Andrew J. Patterson, M.D., Ph.D.

Publication Details

  • Genetic polymorphisms in sepsis. Critical care nursing clinics of North America Namath, A., Patterson, A. J. 2011; 23 (1): 181-202


    The number of genetic polymorphisms shown to play a role in sepsis continues to increase. At the same time, platforms for genetic sequencing and expression analysis are being refined, allowing unprecedented data generation. International databases may soon facilitate synchrony of genotypic and phenotypic data using enormous numbers of septic patients. If this occurs, 2 strategies for investigating polymorphisms in sepsis are likely to gain favor. In the first strategy, sepsis will continue to be viewed as a single entity. High-throughput genetic techniques will be used to evaluate numerous polymorphisms, each with fractional disease responsibility. Nongenetic variables, such as pathogen characteristics, underlying host medical conditions, and type and timing of resuscitation, will be considered cofactors. Using this approach, principal components that predict susceptibility to and outcomes during sepsis are likely to be identified. In the second strategy, sepsis will be divided into subtypes based on the concentration of specific variables. Categories will be based on features like the presence or absence of specific polymorphisms, gram-positive or gram-negative staining of causative organisms, age and comorbid conditions of the host, recent administration of chemotherapeutic agents, and hospital setting (ie, community vs teaching institution). Each category will be used to create homogenous sepsis subgroups for detailed evaluation. This approach will increase the odds of finding single dominant factors responsible for predilection and/or outcome within well-defined groups among those with sepsis. Several elements will be essential for the success of both these strategies. Firstly, databases that are extremely detailed will have to be generated. Secondly, better clinical information technology systems will be needed to facilitate large-scale phenotyping. Thirdly, standardization of protocols will need to take place to ensure uniformity of data sets. If the rapid advances in technology and informatics continue, they may catalyze paradigm shifts with regard to how clinicians address sepsis. Clinicians may change their focus from aggressive uniform treatment strategies to rapid stratification and subcategorization, with subsequent aggressive targeted therapeutic interventions. Advances in technology have the potential to change our primary goal in sepsis from rapid treatment to prevention for those most at risk. The cost savings to the US health care systems from such changes could be substantial.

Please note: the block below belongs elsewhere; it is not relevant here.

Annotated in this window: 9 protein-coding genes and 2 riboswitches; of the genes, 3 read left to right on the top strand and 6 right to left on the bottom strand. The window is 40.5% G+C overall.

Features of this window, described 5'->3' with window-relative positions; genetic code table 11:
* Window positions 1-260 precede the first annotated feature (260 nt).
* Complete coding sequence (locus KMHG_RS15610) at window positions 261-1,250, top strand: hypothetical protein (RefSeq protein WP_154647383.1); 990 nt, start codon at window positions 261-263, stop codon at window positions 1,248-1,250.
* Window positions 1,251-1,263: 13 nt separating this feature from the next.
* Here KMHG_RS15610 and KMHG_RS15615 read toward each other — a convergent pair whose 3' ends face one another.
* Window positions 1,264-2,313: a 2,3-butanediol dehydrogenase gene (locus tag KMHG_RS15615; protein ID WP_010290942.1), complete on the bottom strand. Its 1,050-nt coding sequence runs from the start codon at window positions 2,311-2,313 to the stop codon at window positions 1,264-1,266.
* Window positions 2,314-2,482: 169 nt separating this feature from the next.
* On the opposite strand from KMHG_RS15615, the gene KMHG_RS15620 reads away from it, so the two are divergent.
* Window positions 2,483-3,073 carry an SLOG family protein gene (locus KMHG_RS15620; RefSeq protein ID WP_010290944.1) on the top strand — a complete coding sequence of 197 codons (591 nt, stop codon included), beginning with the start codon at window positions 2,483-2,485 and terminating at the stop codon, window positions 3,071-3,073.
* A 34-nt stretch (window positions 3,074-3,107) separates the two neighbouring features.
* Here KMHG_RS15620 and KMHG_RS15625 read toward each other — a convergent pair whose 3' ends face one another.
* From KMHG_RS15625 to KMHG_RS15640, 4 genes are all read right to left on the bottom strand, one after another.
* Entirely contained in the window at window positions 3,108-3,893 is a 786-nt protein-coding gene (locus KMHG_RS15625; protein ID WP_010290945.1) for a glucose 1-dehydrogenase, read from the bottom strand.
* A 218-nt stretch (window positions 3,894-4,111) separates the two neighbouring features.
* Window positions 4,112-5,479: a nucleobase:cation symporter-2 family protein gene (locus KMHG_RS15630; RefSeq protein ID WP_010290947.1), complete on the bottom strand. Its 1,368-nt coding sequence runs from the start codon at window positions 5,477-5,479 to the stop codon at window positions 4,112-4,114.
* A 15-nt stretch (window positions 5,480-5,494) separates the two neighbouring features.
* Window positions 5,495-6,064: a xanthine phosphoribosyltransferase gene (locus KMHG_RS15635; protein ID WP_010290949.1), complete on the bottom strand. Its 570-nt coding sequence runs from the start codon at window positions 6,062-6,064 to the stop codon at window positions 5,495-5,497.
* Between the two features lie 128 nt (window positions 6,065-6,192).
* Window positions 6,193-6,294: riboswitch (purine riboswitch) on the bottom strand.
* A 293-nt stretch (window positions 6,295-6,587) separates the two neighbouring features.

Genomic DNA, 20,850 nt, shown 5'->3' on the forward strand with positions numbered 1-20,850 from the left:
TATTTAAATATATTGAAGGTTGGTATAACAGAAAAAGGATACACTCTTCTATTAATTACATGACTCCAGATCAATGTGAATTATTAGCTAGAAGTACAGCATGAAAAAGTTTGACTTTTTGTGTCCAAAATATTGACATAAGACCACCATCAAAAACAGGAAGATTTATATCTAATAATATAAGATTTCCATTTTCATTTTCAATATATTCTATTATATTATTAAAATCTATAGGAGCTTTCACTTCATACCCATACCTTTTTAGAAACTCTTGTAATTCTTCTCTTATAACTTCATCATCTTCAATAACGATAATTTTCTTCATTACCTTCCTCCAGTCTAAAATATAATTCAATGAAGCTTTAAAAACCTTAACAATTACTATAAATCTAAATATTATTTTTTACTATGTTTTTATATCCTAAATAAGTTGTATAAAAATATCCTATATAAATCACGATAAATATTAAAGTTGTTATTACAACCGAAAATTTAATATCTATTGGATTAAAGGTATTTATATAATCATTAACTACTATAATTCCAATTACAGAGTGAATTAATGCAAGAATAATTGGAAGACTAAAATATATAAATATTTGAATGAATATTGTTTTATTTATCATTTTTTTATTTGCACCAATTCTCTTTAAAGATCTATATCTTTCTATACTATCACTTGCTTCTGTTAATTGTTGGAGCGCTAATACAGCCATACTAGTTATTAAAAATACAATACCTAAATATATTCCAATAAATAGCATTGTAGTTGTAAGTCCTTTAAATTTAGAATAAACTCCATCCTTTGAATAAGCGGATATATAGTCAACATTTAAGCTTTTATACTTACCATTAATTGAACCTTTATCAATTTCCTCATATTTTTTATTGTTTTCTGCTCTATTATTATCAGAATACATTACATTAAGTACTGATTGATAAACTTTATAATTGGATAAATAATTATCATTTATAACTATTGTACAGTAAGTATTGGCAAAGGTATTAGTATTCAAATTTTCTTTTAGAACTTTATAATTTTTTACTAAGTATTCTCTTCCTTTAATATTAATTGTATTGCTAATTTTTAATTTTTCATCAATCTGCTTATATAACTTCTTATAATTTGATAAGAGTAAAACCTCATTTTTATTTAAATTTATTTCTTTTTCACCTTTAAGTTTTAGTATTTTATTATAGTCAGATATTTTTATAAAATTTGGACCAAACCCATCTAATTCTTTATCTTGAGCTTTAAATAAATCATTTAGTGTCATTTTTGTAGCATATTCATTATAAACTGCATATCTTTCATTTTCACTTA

View details for DOI 10.1016/j.ccell.2010.12.011

    View details for PubMedID 21316575

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